Doesn’t look like much from outside, but Addis is the best Ethiopian food I’ve tasted
Twice now, Marc and I have gone with my aunt to savor the best Ethiopian food I’ve ever had. Marc and I were both exposed to the delights of Ethiopian cuisine as teenagers (before we met), and have loved it ever since. During our L.A. years, we frequented a tasty, inexpensive place called Nyala in the Ethiopian district on Fairfax. Since we’ve been in the Bay Area though, we’ve fallen in love with Addis on Telegraph.
Ethiopians use some of the same fragrant spices as in Indian food, but in different combinations and proportions. The rich complexities of flavors are truly unique and delicious. It is common for Ethiopian restaurants to offer many sumptuous vegetarian dishes since most of the country is Muslim or Orthodox Christians who observe close to 200 fasting days a year. Marc and I always order vegetarian combination plates at Ethiopian restaurants, but Addis’ is absolutely the best.
Many of the dishes are hearty wots (stews of split peas, lentils or veggies) with an aromatic blend of spices called berbere. I encourage you to bring a little spice into your life and make up a batch of berbere (at the end of this article) to use with lentils or potatoes, or whatever else appeals to you. We made a full batch of this berbere spice mix a couple years ago and stored it in the freezer, using it regularly. I especially like a tablespoon or two of it in a big pot of red lentils.
At Addis, the vegetarian combination includes Yemeser Wot, lentils cooked slowly in flavorful berbere sauce, and herbed oil. This one is our favorite. I’ve tried making this spicy dish at home and it never comes out right. Maybe I just need to take lessons from a fabulous Ethiopian chef. Two flavorful dishes in the combination, Ater Kik and Alicha Denich, are somewhat similar to each other with spices, onions, garlic, turmeric, and herbed oil. But with split peas, and potatoes and carrots, respectively. It’s real comfort food. If it wasn’t an hour away, I’d be tempted to go every week.
Starting at the bottom, clockwise, Gomen, Alicha Denich, Ater Kik, Yemeser Wot, and Zucchini Wot with green salad in the middle
The last dish is Gomen, chopped collared greens cooked in a mild sauce of onions, garlic, green pepper, and herbed oil. This one always tends to be my least favorite (I think I’m not a huge collards fan), but is still delicious and a lighter counterpart to the spicy dishes. Not knowing much about food history of the south, the ubiquitous presence of collards in Ethiopian cuisine suggests to me that southern collards are steeped in African heritage. A very tasty dish that I haven’t seen at other Ethiopian restaurants is Addis’ Zucchini Wot. Since the zucchini is stewed in tomatoes onions and garlic, you get a little of an Italian feel. But the delicious combination of herbs and very hot green peppers remind you, this isn’t Italy.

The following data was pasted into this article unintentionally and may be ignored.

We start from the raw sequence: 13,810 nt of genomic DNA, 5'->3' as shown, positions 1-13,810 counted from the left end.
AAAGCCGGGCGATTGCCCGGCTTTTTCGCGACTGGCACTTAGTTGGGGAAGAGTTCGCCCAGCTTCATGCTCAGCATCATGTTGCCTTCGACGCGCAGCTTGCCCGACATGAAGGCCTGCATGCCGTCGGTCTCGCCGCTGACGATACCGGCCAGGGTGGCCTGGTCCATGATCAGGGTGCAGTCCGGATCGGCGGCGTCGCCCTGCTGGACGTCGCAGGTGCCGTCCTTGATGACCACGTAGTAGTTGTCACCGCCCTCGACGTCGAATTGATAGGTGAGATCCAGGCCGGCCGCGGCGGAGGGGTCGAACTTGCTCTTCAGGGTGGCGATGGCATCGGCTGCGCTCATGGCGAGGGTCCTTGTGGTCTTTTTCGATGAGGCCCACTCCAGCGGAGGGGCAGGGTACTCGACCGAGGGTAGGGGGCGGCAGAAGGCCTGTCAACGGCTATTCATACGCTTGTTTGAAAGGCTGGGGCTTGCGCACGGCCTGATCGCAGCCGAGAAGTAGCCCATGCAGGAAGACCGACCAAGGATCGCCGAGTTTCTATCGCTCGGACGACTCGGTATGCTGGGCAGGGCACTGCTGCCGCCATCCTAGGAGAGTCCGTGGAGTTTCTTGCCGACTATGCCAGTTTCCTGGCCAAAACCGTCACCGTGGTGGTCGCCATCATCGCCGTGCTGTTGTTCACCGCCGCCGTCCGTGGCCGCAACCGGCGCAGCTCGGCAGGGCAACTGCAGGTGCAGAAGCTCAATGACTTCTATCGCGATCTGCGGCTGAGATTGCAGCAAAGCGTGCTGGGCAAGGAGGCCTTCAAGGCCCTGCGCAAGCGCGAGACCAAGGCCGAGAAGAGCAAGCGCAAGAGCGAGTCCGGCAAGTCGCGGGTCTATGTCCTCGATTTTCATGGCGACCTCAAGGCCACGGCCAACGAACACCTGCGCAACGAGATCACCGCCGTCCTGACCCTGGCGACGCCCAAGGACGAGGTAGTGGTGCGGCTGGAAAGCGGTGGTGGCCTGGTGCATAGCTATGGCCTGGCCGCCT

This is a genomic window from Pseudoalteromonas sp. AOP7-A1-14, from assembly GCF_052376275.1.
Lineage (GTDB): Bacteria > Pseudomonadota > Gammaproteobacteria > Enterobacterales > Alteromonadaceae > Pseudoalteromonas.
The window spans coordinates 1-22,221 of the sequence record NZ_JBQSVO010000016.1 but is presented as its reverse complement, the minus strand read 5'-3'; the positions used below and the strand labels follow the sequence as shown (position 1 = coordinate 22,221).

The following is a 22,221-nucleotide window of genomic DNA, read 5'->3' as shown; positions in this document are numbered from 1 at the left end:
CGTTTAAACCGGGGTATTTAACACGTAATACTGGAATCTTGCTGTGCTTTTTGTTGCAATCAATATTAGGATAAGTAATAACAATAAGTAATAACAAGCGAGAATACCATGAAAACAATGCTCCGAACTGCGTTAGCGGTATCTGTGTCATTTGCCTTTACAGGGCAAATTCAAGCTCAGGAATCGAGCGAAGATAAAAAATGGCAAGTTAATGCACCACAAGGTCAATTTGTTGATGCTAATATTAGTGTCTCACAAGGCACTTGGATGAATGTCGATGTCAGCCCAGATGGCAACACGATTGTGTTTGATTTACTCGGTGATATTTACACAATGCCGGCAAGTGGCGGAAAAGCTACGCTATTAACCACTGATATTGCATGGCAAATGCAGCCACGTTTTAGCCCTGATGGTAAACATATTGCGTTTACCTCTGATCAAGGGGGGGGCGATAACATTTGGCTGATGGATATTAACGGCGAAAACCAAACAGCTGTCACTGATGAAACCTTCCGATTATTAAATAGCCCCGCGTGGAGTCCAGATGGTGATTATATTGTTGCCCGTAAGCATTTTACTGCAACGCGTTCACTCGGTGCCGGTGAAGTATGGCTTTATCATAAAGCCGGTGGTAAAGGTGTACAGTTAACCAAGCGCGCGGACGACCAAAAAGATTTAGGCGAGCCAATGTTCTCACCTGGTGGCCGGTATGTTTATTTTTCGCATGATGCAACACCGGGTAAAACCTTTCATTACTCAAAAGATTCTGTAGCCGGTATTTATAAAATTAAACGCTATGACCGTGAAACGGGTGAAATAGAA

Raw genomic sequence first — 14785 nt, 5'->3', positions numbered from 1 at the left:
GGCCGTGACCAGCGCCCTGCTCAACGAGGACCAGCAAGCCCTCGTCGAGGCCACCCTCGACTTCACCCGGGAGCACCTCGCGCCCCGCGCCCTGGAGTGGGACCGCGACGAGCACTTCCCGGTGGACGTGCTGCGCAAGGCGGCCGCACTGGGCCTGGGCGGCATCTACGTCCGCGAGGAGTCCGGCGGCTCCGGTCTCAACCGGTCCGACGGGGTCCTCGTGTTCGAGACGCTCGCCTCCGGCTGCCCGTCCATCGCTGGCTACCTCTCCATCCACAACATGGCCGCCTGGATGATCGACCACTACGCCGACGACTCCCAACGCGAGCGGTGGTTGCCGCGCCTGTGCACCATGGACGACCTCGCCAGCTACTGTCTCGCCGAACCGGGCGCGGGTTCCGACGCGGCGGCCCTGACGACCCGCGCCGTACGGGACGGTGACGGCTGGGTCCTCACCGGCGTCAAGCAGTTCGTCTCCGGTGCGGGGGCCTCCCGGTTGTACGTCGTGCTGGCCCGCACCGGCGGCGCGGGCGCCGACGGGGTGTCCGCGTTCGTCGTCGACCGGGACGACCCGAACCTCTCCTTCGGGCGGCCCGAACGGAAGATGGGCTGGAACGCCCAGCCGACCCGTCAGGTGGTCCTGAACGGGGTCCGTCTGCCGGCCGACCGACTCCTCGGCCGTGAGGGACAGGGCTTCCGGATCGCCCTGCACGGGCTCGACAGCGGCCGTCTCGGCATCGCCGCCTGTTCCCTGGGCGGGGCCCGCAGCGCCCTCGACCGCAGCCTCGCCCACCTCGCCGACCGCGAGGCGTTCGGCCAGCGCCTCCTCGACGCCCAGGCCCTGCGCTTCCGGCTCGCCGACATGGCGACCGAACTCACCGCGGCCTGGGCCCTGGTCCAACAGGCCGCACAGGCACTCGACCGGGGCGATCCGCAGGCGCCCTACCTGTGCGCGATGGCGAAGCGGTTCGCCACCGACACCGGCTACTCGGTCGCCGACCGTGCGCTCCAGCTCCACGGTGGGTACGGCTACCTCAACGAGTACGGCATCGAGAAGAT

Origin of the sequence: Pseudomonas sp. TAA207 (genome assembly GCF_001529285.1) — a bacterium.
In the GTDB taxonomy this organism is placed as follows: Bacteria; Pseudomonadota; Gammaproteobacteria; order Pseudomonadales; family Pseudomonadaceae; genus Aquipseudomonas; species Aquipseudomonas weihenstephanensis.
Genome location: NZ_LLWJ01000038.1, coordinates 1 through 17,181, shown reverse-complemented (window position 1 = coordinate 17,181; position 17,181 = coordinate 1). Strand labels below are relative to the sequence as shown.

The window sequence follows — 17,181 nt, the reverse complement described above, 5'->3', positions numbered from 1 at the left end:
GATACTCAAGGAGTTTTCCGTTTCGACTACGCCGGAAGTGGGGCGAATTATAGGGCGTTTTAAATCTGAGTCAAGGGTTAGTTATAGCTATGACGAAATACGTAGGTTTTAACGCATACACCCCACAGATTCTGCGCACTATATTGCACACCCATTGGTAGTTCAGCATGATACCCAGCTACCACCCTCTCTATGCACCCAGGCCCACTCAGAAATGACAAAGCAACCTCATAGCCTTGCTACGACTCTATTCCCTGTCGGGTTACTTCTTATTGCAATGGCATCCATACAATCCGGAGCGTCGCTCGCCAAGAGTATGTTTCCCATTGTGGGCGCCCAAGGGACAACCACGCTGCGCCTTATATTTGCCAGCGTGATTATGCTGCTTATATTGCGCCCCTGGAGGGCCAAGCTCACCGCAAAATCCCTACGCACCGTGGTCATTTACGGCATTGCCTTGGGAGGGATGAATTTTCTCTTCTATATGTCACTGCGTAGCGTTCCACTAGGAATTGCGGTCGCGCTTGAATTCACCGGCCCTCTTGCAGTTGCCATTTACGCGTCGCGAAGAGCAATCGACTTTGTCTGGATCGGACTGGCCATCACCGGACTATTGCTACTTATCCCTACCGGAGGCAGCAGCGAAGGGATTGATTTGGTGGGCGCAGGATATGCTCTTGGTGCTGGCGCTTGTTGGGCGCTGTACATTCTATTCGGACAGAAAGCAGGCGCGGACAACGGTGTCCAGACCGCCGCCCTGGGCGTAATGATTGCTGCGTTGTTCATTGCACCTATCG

Ethiopian food is served communally on a large platter of injera. Injera is a spongy flat bread made of sour teff flour. Teff, native to the Ethiopian Highlands is a tiny brown grain, rich in protein and fiber. Often, restaurants here, will just make a sourdough mixture of wheat flour, but being a great authentic eatery, you can see the dark flecks of teff in Addis’ injera. Like a lot of Northern African cuisines (as in the case of Moroccan couscous), it is customary to eat the dishes communally, using your fingers and the starch (injera) to pick up the food. It’s more fun that way, and you can’t help but get chummy with your dinner companions as you both reach for the same morsel of Yemeser Wot.
The texture of injera is so interesting. Just look at all the little holes created in the fermentation process that makes it so tangy.
A good friend of ours who grew up traveling all over the world, (his dad was a diplomat for the British government) said that of all the places he visited, Ethiopia was by far the most gorgeous. They have such a rich history and beautiful varied landforms. Check out the spectacular rock-hewn church, Bete Giyorgis. The giant cross is literally carved right down into the rock.
If you are ever in the East Bay, and have a hankering for some spectacular unique food, I strongly suggest Addis.
6100 Telegraph Ave.
Oakland Ca 94609
Open 7 Days a Week 11:30 am – 10:00 pm
Berbere (Ethiopian Hot Pepper Seasoning)
courtesy of RecipeSource.com
1 tsp Ground ginger
1/2 tsp Ground cardamom
1/4 tsp Cinnamon
1/2 tsp Ground coriander
1/4 tsp Allspice
1/2 tsp Ground fenugreek seeds
1/2 tsp Grated nutmeg
1/4 tsp Ground cloves
1 1/4 cups Cayenne pepper
1/2 cup Paprika
1 tsp Fresh ground black pepper
This seasoning mix is best made with as many whole spices as possible, toasted, then ground in a spice grinder, mortar and pestle or (spice-dedicated) coffee grinder.
In a heavy saucepan, toast the first 8 spices over a low heat for 4 to 5 minutes and shake or stir to prevent burning.
Add the rest of the spices and continue toasting and stirring for another 10-15 more minutes. Again, being careful not to burn them. The original recipe called for 2 Tbs. salt, but I prefer to use salt separately for more control in the final dish. When you use this mix, sautÃ© onions, ginger, garlic (whatever aromatics you like to use) in oil, and for the last minute or so of sautÃ©ing, add one or two Tbs. of berbere. Then, if you want to make the lentil dish I make often, add about 3 cups water and 1 cup red lentils, cook for 20 minutes or so, and you’ve got yourself a tasty Ethiopian inspired dish to serve with rice or thin it out some more and it’s a soup. Yum!